Listening to a Continent Sing

the companion website to the book by Donald Kroodsma

About the book

Join birdsong expert Donald Kroodsma on a ten-week, ten-state bicycle journey as he travels with his son from the Atlantic to the Pacific, lingering and listening to our continent sing as no one has before.

On remote country roads over terrain vast and spectacular, from dawn to dusk and sometimes through the night, you will gain a deep appreciation for the natural symphony of birdsong many of us take for granted. Come along and marvel at how expressive these creatures are as Kroodsma leads you west across nearly five thousand miles--at a leisurely pace that enables a deep listen.

Listening to a Continent Sing is also a guided tour through the history of a young nation and the geology of an ancient landscape, and an invitation to set aside the bustle of everyday life to follow one's dreams. It is a celebration of flowers and trees, rocks and rivers, mountains and prairies, clouds and sky, headwinds and calm, and of local voices and the people you will meet along the way. It is also the story of a father and son deepening their bond as they travel the slow road together from coast to coast.

Beautifully illustrated throughout with drawings of birds and scenes and featuring QR codes that link to audio birdsong, this poignant and insightful book takes you on a travel adventure unlike any other--accompanied on every leg of your journey by birdsong.

For a closer look, check out the video trailer for the book.

To see what others are saying about the book, see The Reviews.

About the author

Donald Kroodsma is professor emeritus of ornithology at the University of Massachusetts, Amherst, and a world-renowned authority on birdsong. He is the author of The Singing Life of Birds, The Backyard Birdsong Guides, and Birdsong by the Seasons. He lives in Hatfield, Massachusetts. For more information, see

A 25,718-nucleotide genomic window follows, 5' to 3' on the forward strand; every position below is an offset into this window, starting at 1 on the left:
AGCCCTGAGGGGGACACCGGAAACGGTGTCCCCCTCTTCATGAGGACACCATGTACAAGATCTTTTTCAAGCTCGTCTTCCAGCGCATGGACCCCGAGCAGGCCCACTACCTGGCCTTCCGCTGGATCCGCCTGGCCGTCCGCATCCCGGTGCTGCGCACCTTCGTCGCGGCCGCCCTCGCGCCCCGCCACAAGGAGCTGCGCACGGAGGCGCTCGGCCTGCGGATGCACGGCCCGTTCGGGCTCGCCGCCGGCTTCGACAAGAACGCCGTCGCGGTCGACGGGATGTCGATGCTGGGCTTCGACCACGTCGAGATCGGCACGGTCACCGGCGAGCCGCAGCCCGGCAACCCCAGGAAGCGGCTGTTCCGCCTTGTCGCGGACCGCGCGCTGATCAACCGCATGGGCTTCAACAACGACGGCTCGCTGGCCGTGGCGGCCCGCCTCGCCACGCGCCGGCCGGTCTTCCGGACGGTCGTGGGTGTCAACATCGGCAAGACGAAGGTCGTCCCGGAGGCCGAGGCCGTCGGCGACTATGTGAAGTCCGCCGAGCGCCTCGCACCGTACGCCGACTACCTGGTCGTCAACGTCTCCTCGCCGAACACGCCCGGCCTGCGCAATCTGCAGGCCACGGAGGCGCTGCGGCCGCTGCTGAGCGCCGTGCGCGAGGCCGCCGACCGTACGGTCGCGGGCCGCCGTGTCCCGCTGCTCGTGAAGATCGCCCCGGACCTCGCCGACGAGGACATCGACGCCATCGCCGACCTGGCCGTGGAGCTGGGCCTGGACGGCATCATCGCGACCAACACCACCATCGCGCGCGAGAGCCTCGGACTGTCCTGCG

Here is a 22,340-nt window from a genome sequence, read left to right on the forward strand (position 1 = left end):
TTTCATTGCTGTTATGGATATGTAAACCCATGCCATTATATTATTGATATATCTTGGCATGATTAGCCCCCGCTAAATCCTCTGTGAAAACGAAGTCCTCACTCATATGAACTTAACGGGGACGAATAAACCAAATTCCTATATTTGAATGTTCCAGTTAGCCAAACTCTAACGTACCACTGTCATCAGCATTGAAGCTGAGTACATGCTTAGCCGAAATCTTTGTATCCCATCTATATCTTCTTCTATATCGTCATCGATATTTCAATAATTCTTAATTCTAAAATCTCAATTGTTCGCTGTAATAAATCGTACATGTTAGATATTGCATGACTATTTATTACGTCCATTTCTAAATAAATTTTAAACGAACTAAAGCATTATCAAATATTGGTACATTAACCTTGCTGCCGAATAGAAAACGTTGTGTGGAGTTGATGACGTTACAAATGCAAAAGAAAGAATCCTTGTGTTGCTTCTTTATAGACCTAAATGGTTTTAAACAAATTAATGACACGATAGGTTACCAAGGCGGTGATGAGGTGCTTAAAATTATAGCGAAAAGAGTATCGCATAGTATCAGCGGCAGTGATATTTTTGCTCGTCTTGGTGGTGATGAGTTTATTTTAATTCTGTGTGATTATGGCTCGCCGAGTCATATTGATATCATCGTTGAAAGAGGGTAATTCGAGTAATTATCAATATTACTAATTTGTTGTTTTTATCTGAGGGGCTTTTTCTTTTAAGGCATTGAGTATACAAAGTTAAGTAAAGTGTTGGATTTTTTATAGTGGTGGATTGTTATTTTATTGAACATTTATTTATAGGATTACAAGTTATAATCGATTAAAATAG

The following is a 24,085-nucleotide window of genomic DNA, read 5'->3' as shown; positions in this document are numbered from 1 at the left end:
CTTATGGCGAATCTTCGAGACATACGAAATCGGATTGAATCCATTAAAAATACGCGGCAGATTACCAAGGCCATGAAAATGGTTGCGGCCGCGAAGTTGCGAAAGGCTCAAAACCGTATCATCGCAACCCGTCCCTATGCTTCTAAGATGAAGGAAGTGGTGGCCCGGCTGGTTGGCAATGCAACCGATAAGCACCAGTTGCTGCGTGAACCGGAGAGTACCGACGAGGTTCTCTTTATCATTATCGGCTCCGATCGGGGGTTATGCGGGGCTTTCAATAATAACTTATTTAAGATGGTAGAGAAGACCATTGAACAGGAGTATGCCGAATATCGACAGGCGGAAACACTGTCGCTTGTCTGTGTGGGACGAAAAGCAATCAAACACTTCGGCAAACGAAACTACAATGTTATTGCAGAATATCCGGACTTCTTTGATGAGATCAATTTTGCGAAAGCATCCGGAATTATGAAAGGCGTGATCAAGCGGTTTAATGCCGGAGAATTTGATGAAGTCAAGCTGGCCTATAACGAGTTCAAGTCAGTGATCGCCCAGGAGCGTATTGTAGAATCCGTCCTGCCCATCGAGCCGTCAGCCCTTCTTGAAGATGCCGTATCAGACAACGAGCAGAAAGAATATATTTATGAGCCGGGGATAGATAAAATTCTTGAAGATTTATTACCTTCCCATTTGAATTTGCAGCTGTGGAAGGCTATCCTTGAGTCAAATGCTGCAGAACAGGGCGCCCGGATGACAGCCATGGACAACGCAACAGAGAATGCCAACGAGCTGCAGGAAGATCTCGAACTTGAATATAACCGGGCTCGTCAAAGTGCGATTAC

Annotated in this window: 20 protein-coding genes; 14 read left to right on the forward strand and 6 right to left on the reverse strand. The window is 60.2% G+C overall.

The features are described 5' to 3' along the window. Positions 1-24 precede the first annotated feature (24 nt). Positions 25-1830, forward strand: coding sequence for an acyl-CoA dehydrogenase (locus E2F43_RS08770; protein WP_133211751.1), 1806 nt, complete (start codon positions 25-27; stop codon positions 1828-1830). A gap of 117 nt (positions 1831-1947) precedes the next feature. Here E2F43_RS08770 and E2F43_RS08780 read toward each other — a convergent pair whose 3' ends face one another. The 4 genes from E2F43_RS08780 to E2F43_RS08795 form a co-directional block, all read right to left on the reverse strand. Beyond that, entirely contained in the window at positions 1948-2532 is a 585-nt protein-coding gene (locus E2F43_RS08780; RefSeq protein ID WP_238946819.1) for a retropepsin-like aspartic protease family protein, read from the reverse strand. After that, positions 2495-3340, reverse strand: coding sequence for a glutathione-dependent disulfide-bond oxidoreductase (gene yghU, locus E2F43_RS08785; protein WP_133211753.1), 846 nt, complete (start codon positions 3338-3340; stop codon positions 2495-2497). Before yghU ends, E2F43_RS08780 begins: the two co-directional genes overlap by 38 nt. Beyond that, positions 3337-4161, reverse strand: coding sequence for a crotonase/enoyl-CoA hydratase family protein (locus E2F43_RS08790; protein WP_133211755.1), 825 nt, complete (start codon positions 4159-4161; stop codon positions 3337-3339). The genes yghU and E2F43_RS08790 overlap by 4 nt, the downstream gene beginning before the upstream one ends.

Listen with your eyes

People often assume that I have remarkable ears, but it is really 40 years of listening with my eyes that gives me the advantage. Yes, listening with my eyes, as it is seeing the musical scores (i.e., sonagrams) of birdsong while I listen that allows me to hear all the better. I use the Raven program from Cornell, and Raven-lite is free from the Cornell Laboratory of Ornithology. You can download all of the sounds on this website and import them directly into Raven, where you can watch and listen, slowing songs down so that your ears and eyes pick out all the details that the birds themselves can hear. Using both your eyes and your ears, you will be astonished at all you begin to hear.

Enjoy the sounds!

The recordings are for your personal use (not commercial, etc.). Please download and enjoy; study them in Raven-lite and give your ears a boost.


I owe an enormous thank you to John Van de Graaff for offering so many of his bird photos to grace this website. Also especially generous were Brian L. Sullivan of the Cornell Lab of Ornithology, Wil Hershberger, and Robert Royse. Web design was by Ethan Hazard-Watkins; web development by David Kroodsma, my extraordinary son and bicycling companion on our coast-to-coast listening adventure, and author of The Bicycle Diaries: My 21,000 Mile Ride for the Climate.

About some missing QR codes

In the LISTEN BY NUMBER section, the astute observer may notice that some numbers in the sequence from VA-1 to OR-381 are missing. That is by design (not necessarily the best, admittedly!). In the book, I sometimes wanted to encourage listening to the same sound in two different places, e.g., the Pacific wren in Montana (#293) and again in Oregon (#300). So in the book two different numbers are provided, but both numbers take you to OR-293 on this website. Another reason for a missing number is that I later chose to incorporate two or more numbers on the same web page, so that, for example, #166 and #167 take you to the webpage for MO-165.